Here's why Ray & Jenny are proud of their hiking times: Once you complete a certain hike, and you decide to hike it again, the challenge to hike it may become less dominant — you know you can hike it because you already did it! So you find other challenges. One of the new challenges you can set for yourself is the time in which to hike the hike. This is done simply to get your brain functioning, so that you have the mental strength to hike the hike. This is a good thing, but has to be understood properly, so not to discourage anyone that just is not capable of hiking the Appalachian Trail in 3 months!!

The best think you will bring on a hike, that is the thing that is most important to the completion of the hike is your state of mind.
You may suffer an accident and be forced to give up, but apart from that, the driving force behind the continuation of putting another one step in front of another is your mental state.

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 Ray's pack weight, and why you can't achieve it!

Don't be disappointed if you can't achieve a 8 lbs pack weight! Keep in mind that the pack weight given by Ray is based on a two person team. This will allow for consolidation of many items, such as the sleeping bag, small items, the stove, fuel, a water bag, etc.
One could argue also, that if hiking alone, one might be more inclined to bring along luxury items such as a small radio, since one could not enjoy the company of one's wife or husband. Perfectly normal.

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 'Insurance Items'

Certain pack items could be considered surplus & unnecessary for ultimate ultra lightness. These are such items as: medical items, stove, warm jacket, water filtration items, maps, etc. The word ultralight can also mean: 'light to the extent of being redicilous', but medical kits and water filtration are really like an insurance: they safeguard against an event that probably won't happen, but could.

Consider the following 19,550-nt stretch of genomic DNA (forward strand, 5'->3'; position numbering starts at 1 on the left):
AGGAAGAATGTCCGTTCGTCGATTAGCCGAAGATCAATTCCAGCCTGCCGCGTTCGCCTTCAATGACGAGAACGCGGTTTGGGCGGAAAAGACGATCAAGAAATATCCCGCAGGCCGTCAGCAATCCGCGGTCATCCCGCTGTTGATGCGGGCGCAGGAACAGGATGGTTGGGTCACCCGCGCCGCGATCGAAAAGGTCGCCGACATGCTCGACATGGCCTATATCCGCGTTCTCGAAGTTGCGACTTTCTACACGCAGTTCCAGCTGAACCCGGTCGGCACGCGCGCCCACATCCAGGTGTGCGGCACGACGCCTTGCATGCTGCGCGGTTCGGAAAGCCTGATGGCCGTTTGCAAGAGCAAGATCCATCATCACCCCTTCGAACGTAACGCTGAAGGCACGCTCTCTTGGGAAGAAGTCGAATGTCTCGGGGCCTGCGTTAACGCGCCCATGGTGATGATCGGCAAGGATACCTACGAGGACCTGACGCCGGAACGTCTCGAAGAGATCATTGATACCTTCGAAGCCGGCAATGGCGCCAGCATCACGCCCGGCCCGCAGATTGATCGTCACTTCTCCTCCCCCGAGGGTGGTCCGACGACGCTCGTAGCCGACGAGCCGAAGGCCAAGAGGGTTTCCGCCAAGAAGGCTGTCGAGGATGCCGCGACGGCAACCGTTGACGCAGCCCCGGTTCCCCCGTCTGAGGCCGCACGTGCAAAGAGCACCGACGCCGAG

Medical items, and water filtration are not things that are absolutely needed; but are to reduce the risk for potential problems. If you want to reduce your pack weight eliminate some medical items you REALLY don't need and eliminate the water filter. But, please, if you are a sue-happy nut, take all the 'insurance-items' along, filter and boil all your water, ....and put iodine in it! I shall not be made liable if you get hurt or sick!

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 Final Words

Follow the main steps in lightening up your pack: weigh the items, and start lightening up on the heavy items first, and the lighter items last.

Any publication intended for a large audience is limited by how radical it can be, because it wants to attract the most 'buyers', and it has to protect the author from the occasional nut, who goes out and follows the ideas down to every detail, without applying some common sense. I think many authors hold back in their publications, trying to 'please' as many as possible. This leads to some really lousy 'bla-bla-bla' books, that just don't deliver anything other than some common sense. Ray's book didn't fall into this category. It would be nice if other authors would be at least radical to the point of being interesting!

Pack light, but be safe, and enjoy your hikes – whatever your style! 

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Last updated: 4 September 2003